Cape Kidnappers

capekidnappers 

Cape Kidnappers marks the end of the Hawkes Bay at its southern-most point, 20km out of Napier. 100m tall jagged rock formations protrude from the ocean at the end of the 8km peninsula.

The peninsula's European history started when Captain Cook first sailed the area in 1769. Believing his Tahitian cabin boy to be a prisoner in need of rescue, local Maori kidnapped him from the explorer's ship, earning the cape its name.

Cape Kidnappers is most famous for the world's largest, most accessible Gannet colony. Tours run regularly to this plateau sanctuary and give you close-up views of these incredible birds nesting. The Plateau also showcases stunning panoramic views over the bay.

The coastline is formed by spectacular geological cliff formations, with rugged beaches below and a world famous golf course above. Take an enjoyable scenic walk or bike ride along the remote coastline while the distinct cliffs tower above you. The Black Reef gannet colony can also be viewed from the beach.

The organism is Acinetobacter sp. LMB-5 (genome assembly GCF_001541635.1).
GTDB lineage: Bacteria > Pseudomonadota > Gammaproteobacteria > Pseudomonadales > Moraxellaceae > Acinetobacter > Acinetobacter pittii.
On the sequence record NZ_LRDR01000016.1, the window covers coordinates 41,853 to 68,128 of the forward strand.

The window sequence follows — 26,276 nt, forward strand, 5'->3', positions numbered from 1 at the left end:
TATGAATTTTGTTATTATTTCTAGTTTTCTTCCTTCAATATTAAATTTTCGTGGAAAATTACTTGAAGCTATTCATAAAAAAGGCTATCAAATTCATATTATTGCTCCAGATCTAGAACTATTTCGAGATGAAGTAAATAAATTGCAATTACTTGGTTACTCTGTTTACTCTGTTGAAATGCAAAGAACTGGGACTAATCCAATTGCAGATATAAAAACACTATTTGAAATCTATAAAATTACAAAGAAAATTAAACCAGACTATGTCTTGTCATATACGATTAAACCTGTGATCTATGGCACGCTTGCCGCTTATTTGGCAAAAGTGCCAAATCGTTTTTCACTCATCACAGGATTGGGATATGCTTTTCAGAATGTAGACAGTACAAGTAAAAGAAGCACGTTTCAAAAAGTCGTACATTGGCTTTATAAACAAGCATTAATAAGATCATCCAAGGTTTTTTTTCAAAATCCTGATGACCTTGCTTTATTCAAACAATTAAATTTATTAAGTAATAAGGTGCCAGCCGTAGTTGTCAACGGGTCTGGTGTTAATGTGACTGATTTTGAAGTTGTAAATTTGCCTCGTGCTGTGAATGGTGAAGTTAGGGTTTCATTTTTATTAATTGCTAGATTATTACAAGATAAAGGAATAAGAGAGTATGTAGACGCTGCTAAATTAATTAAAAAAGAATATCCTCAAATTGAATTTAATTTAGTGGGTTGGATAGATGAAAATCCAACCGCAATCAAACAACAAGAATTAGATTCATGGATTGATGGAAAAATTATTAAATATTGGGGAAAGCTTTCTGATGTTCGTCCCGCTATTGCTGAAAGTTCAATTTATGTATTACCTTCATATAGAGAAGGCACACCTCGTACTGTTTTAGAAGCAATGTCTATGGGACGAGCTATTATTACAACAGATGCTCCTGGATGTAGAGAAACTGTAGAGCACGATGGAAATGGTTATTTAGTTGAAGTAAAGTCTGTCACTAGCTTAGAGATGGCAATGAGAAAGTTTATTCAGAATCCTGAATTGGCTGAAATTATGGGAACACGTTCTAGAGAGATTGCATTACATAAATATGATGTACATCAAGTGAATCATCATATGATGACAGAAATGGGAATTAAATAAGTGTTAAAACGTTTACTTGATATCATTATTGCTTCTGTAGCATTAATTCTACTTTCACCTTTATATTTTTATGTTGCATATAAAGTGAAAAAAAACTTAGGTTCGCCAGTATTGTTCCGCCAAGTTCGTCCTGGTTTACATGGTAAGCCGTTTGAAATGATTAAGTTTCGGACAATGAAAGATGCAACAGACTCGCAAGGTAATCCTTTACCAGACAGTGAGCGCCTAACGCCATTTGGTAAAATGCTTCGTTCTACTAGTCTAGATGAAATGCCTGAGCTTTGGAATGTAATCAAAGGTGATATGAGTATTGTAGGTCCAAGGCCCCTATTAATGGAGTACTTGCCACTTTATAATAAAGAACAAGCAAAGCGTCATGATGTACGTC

The Cape Kidnappers Golf Course, one of over 20 in the region, is rated in the top 50 golf courses in the world. The course is located on the Cape's northern cliff-edge, and looks out across the whole of Hawkes Bay, with stunning views over Napier to the mountain ranges beyond and across 80km of the Pacific Ocean towards the Mahia Peninsula.

And for those who are wondering about the cabin boy, when Captain Cook's crew opened fire at the Maori waka (canoes), he jumped overboard and swam back to his ship.

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